Whilst there is an obvious advantage to having multiple streams of inco me and monetisable hobbies – yes, it is literally just having more money – there are a few downsides too. Working all available of the day is leading so many young people to hit burnout, feel stressed and anxious, and become isolated from the world around them. More and more of us are choosing to monetise pursuits from within our own homes, so crafting, singing, vlogging, developing and marketing…It’s convenient, and I suppose it feels a little bit less like work if we’re not actually going anywhere special to do it. However it can make us lonely, overworked and even depressed from having so little free time left in the week.
With this in mind, I want to encourage my fellow entrepreneurs to find a little room in their schedule for a hobby that does the opposite. Find a hobby that makes you just a little bit poorer, rather than richer. Take up walking, and buy some good hiking boots and a map. Build yourself a reading nook and invest in hardback copies of your favourite novels. Start painting and order your first set of brushes and paints. Or even better, find yourself a hobby that costs you nothing but time. Meditate, do yoga at home, walk around the nearest park, volunteer at a charity shop or start teaching yourself how to sing.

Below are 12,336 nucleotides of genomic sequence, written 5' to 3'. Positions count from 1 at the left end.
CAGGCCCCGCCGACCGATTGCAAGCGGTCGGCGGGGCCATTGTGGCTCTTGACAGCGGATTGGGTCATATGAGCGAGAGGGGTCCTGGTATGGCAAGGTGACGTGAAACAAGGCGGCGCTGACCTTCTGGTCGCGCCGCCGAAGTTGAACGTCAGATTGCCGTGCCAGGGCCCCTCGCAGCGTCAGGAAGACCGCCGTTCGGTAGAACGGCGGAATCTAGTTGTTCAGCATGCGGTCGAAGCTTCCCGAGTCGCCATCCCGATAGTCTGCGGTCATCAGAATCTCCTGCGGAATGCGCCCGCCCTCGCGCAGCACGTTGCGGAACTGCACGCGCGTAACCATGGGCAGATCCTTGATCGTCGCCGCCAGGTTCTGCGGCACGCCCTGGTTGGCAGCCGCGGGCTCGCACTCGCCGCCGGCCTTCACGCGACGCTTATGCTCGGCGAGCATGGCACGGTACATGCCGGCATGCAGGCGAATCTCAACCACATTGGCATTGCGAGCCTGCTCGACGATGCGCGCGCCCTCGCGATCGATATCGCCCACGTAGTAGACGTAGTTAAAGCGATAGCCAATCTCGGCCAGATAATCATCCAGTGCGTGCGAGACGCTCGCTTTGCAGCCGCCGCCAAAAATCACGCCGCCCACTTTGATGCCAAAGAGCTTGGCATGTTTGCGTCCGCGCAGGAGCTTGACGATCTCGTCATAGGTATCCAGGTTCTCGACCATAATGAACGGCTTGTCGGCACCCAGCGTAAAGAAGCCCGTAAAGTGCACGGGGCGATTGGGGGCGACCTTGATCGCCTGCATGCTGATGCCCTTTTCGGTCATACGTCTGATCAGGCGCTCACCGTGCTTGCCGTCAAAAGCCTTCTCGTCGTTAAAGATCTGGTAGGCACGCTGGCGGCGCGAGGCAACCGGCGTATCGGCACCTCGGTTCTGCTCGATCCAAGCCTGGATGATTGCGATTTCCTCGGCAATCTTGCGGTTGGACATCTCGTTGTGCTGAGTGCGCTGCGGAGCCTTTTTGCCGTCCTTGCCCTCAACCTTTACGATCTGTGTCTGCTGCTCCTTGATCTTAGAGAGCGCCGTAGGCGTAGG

But what’s the point of a hobby that doesn’t make you any money?
The minute you make your first pound from your hobby, it stops becoming one. It becomes an income, a responsibility, a job. It is no longer the relaxing and consequence-free activity you picked up to kill some time. Now it’s just work, and you have to find a new care-free hobby to pursue. Having the freedom to explore the things you enjoy, without worrying about their quality, customer-appeal and shipping process brings a whole new perspective to the activity. It can help you to relax, to burn off some stress and to experience things outside of your bank account and the four walls of your house. You can form a community, you can feel connected to people again, you can learn how to feel ok about making mistakes.